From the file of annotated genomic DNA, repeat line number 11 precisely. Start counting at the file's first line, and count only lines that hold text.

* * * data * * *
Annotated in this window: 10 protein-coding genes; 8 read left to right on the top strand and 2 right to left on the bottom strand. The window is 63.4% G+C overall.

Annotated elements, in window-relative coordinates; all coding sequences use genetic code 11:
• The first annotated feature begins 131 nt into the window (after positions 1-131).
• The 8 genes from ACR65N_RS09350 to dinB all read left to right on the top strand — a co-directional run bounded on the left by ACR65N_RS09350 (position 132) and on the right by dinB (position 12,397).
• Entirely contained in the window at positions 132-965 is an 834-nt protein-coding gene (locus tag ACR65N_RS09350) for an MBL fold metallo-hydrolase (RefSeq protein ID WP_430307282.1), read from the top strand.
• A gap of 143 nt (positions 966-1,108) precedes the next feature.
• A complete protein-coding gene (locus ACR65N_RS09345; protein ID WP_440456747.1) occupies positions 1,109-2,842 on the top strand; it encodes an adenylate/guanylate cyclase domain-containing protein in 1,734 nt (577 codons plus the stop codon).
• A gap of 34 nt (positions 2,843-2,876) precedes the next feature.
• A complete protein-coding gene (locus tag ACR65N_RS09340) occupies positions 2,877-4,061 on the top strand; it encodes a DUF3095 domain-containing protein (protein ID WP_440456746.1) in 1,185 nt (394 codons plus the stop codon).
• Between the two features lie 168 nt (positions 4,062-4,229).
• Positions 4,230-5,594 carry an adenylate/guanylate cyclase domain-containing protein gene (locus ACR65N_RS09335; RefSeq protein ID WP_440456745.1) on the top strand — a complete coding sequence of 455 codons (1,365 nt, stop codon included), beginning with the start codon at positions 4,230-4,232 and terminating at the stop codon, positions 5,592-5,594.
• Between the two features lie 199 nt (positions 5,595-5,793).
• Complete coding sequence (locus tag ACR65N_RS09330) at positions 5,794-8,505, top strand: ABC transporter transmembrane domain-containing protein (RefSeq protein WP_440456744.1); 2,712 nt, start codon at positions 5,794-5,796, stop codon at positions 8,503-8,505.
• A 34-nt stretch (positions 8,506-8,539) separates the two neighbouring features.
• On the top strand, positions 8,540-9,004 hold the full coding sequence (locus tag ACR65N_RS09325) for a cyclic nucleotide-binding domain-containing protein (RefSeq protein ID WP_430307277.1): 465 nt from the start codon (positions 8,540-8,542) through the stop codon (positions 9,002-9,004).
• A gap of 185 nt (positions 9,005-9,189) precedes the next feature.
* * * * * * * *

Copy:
• Positions 4,230-5,594 carry an adenylate/guanylate cyclase domain-containing protein gene (locus ACR65N_RS09335; RefSeq protein ID WP_440456745.1) on the top strand — a complete coding sequence of 455 codons (1,365 nt, stop codon included), beginning with the start codon at positions 4,230-4,232 and terminating at the stop codon, positions 5,592-5,594.